The study identifies a potential drug target to treat diabetes.
Researchers reversed insulin resistance and glucose intolerance in mice when they removed a key protein, suggesting it could be a target for drugs that would correct diabetes.
The team from the University of California at San Diego (UCSD) studied the effects of galectin-3, or Gal3, which prevents insulin from attaching to receptors, causing insulin resistance.
The researchers, led by senior author Jerrold Olefsky, MD, showed that when Gal3 was genetically removed or chemically blocked, the mice regained insulin sensitivity and glucose tolerance. Obesity, however, was unchanged.
“This study puts Gal3 on the amp for insulin resistance and diabetes in the mouse model,” said Olefsky, professor of medicine in the Division of Endocrinology and Metabolism and associate dean for Scientific Affairs at UCSD, in a statement. “Our findings suggest that Gal3 inhibition in people could be an effective antidiabetic approach.”
The findings appeared in the new issue of Cell.
Olefsky and his team have been studying the process of inflammation, which triggers insulin resistance in type 2 diabetes—the most common form of the disease, affecting more than 27 million people in the United States.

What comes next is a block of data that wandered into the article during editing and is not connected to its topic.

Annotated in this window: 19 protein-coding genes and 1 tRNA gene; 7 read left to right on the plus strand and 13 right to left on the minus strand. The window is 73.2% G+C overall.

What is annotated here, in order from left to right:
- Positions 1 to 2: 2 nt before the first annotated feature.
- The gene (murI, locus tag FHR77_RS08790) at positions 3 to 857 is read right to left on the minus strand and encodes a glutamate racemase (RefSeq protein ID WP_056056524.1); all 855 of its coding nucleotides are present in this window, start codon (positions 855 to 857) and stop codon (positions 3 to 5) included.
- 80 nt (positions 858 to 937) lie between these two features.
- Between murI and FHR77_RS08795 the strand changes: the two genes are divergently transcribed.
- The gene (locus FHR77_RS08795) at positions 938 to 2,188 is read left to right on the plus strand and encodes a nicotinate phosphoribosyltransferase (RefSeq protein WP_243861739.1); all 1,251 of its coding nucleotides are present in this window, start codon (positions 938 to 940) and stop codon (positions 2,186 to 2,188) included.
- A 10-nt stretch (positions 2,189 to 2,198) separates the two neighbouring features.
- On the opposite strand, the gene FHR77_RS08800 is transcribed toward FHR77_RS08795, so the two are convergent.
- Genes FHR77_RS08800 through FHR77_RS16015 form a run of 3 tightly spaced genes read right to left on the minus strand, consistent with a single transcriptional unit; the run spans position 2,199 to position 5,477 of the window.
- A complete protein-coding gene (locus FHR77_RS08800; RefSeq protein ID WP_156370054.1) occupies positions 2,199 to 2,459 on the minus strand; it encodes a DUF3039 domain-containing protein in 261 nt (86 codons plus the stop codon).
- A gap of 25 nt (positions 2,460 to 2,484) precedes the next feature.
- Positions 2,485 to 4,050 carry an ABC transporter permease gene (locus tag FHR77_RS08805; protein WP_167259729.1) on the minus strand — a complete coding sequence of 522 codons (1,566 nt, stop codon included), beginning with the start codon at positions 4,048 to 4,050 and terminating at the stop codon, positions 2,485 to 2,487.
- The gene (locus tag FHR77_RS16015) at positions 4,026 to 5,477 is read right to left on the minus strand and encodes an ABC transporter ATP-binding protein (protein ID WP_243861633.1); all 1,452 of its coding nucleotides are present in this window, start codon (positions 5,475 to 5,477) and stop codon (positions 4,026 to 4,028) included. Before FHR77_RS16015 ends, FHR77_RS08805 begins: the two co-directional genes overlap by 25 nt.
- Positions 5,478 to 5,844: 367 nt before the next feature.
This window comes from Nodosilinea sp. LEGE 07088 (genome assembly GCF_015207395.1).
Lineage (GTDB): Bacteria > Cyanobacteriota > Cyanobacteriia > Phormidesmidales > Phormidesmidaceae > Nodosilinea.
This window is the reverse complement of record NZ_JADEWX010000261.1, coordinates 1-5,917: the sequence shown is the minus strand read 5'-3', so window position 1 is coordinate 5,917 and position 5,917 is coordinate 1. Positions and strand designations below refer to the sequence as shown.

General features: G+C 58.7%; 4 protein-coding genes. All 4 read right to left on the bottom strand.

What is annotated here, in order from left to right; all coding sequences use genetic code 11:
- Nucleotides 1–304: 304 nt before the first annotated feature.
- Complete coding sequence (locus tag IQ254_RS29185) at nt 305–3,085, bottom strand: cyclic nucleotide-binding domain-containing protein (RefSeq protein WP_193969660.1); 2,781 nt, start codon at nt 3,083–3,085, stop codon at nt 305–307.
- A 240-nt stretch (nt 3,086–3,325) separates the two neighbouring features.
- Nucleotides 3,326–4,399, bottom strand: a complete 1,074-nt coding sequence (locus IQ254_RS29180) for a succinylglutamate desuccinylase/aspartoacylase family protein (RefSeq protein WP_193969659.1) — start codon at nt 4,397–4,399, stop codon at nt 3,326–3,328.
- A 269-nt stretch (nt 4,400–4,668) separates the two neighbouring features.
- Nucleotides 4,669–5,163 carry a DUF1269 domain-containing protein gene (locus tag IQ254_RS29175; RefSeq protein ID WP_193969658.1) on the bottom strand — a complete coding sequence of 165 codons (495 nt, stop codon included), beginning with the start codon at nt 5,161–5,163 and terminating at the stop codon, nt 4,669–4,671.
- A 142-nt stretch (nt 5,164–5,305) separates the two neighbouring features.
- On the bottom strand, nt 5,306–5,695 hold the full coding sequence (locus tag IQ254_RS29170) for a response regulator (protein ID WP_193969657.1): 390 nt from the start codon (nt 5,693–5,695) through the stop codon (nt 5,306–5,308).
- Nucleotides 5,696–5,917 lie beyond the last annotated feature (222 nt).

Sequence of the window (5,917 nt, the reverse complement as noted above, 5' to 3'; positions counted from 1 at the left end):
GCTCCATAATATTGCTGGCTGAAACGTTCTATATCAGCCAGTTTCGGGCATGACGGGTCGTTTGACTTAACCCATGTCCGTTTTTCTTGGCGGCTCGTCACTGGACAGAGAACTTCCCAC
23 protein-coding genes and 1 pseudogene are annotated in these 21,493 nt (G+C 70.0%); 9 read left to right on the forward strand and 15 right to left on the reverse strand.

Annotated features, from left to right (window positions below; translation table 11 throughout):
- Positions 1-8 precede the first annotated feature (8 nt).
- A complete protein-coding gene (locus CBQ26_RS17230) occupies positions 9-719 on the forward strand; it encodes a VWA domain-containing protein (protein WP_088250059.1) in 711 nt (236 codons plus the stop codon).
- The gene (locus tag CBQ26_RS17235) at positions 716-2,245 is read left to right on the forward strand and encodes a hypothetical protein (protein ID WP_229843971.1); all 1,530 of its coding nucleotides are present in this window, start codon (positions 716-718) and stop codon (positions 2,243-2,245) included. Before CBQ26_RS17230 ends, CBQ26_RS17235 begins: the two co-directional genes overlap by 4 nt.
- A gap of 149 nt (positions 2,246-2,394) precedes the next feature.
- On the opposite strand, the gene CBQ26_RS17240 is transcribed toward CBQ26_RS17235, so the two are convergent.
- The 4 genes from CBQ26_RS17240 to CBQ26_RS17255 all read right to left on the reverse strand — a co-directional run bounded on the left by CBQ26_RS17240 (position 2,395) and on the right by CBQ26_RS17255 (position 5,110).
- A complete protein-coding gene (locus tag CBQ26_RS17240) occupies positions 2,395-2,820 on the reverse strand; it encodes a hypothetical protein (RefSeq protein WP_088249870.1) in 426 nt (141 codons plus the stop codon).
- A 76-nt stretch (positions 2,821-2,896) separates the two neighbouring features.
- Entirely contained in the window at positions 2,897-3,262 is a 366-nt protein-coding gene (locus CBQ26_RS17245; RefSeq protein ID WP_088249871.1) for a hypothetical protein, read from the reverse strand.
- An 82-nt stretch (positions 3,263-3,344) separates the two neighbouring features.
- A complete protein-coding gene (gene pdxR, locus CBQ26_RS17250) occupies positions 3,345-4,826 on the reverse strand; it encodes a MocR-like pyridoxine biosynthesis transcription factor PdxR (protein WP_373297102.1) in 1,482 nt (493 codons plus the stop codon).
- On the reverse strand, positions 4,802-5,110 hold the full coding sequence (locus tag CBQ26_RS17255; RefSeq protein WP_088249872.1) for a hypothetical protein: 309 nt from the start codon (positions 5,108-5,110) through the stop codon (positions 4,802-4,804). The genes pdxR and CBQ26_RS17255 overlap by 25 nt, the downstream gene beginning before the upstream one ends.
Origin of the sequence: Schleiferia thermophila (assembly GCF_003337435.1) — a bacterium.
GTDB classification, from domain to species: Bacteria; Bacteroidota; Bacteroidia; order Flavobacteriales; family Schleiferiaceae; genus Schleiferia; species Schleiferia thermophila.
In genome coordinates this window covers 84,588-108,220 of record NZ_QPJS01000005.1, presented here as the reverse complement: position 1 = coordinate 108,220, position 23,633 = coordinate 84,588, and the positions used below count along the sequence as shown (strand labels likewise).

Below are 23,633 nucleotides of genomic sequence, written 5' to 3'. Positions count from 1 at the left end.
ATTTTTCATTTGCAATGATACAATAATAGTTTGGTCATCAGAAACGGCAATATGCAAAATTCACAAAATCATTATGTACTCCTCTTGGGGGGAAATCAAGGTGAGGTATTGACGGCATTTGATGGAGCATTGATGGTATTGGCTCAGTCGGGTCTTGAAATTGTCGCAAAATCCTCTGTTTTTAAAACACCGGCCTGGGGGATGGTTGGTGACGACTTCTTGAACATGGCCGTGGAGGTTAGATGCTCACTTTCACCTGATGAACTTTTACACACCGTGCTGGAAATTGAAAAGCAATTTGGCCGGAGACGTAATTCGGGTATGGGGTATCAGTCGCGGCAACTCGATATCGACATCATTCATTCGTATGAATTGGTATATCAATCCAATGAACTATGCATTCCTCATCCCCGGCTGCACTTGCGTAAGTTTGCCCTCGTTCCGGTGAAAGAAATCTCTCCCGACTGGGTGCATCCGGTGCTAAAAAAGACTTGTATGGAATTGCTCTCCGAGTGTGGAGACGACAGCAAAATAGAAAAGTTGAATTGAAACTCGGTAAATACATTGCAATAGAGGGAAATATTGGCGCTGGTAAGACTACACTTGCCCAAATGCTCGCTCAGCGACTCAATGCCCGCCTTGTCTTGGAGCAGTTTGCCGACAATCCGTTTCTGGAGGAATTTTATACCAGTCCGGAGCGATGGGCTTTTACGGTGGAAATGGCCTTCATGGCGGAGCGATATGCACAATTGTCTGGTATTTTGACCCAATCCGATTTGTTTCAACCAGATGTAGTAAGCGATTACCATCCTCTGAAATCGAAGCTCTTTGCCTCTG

The paper in Cell explains the role of special cells called macrophages in inflammation; these cells secrete Gal3 in a snowball effect—the more Gal3, the more the protein attracts macrophages, which, in turn, secrete more of the protein. Researchers identify bone marrow as the original source of the macrophages, but note that they accumulate in fat tissue, which would explain why obesity is linked with type 2 diabetes.
Inhibition of the protein, by contrast, could treat insulin resistance and diabetes. The researchers note that Gal3 has been implicated in other diseases liked to inflammation.
Pingping L, Liu S, Lu M, et al. Hematopoietic-derived galectin-3 causes cellular and systemic insulin resistance. Cell. 2016;167(4):973. doi: 10.1016/j.cell.2016.10.025.